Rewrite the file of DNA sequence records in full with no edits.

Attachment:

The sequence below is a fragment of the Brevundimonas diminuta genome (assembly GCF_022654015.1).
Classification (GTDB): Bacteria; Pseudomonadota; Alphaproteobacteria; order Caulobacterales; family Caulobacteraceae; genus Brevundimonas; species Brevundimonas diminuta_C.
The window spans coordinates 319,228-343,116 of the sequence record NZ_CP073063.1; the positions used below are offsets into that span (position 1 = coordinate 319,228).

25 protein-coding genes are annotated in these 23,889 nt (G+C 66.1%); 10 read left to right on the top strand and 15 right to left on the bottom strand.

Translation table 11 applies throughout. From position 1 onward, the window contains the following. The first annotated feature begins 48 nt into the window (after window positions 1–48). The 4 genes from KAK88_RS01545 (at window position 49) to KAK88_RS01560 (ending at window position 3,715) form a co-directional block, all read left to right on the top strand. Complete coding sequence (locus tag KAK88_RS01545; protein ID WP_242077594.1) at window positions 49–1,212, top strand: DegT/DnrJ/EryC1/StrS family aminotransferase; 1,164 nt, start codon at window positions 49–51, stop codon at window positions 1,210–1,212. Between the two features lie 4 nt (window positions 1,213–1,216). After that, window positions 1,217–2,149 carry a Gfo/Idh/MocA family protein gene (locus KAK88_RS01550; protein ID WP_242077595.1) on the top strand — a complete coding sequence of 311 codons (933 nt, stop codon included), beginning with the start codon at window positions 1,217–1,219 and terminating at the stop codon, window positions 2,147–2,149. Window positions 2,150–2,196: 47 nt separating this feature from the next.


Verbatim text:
The sequence below is a fragment of the Brevundimonas diminuta genome (assembly GCF_022654015.1).
Classification (GTDB): Bacteria; Pseudomonadota; Alphaproteobacteria; order Caulobacterales; family Caulobacteraceae; genus Brevundimonas; species Brevundimonas diminuta_C.
The window spans coordinates 319,228-343,116 of the sequence record NZ_CP073063.1; the positions used below are offsets into that span (position 1 = coordinate 319,228).

25 protein-coding genes are annotated in these 23,889 nt (G+C 66.1%); 10 read left to right on the top strand and 15 right to left on the bottom strand.

Translation table 11 applies throughout. From position 1 onward, the window contains the following. The first annotated feature begins 48 nt into the window (after window positions 1–48). The 4 genes from KAK88_RS01545 (at window position 49) to KAK88_RS01560 (ending at window position 3,715) form a co-directional block, all read left to right on the top strand. Complete coding sequence (locus tag KAK88_RS01545; protein ID WP_242077594.1) at window positions 49–1,212, top strand: DegT/DnrJ/EryC1/StrS family aminotransferase; 1,164 nt, start codon at window positions 49–51, stop codon at window positions 1,210–1,212. Between the two features lie 4 nt (window positions 1,213–1,216). After that, window positions 1,217–2,149 carry a Gfo/Idh/MocA family protein gene (locus KAK88_RS01550; protein ID WP_242077595.1) on the top strand — a complete coding sequence of 311 codons (933 nt, stop codon included), beginning with the start codon at window positions 1,217–1,219 and terminating at the stop codon, window positions 2,147–2,149. Window positions 2,150–2,196: 47 nt separating this feature from the next.